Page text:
Synopsis by Mark Deming
Lobbyists have long played a powerful role in American politics, but it wasn't until Jack Abramoff became the center of a 2006 corruption scandal with ties to leading members of Congress (and even the White House) that many became aware of just how deep and pernicious their influence truly was. The son of a wealthy businessman, Abramoff became a Republican activist in college, involved in programs to raise funds for GOP candidates and supporting political movements in Angola and South Africa that he believed promoted a free-market ideology. In 2001, Abramoff took control of a profitable gaming empire after the murder of casino owner Gus Boulis, while also operating a lobbying business that curried political favor among Republican politicians through money and expensive gifts (one of his leading allies was GOP party whip Tom DeLay). However, when Abramoff was discovered to have defrauded a number of Native American groups hoping to open gambling casinos with promises of political favors that could be obtained for the right price, his empire came crashing to the ground, taking a number of important reputations along with it. Filmmaker Alex Gibney chronicles the rise and fall of Jack Abramoff and the often bizarre story of how his political and financial ambitions took root in the documentary Casino Jack and the United States of Money, which includes interviews with a number of his associates and rare newsreel footage of his early years as a political gadfly. Casino Jack and the United States of Money was an official selection at the 2010 Sundance Film Festival.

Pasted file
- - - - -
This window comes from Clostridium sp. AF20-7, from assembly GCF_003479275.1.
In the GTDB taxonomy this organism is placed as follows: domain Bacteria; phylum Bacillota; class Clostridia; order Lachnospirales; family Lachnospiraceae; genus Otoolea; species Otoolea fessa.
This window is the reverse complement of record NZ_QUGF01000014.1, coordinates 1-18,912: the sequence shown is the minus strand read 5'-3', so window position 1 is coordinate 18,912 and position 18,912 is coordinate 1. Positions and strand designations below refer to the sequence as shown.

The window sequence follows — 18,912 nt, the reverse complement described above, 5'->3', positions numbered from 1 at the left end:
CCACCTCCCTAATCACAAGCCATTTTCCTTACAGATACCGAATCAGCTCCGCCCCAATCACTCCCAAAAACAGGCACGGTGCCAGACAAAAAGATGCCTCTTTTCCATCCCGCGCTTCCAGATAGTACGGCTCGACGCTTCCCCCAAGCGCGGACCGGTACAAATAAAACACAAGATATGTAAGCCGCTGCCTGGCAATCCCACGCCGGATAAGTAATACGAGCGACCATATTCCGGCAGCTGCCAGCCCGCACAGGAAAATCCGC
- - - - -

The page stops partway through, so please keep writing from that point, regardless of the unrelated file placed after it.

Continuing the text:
casino, corruption, fall [downfall], fraud, gambling, greed, indictment, lobbyist, Republican-Party, scandal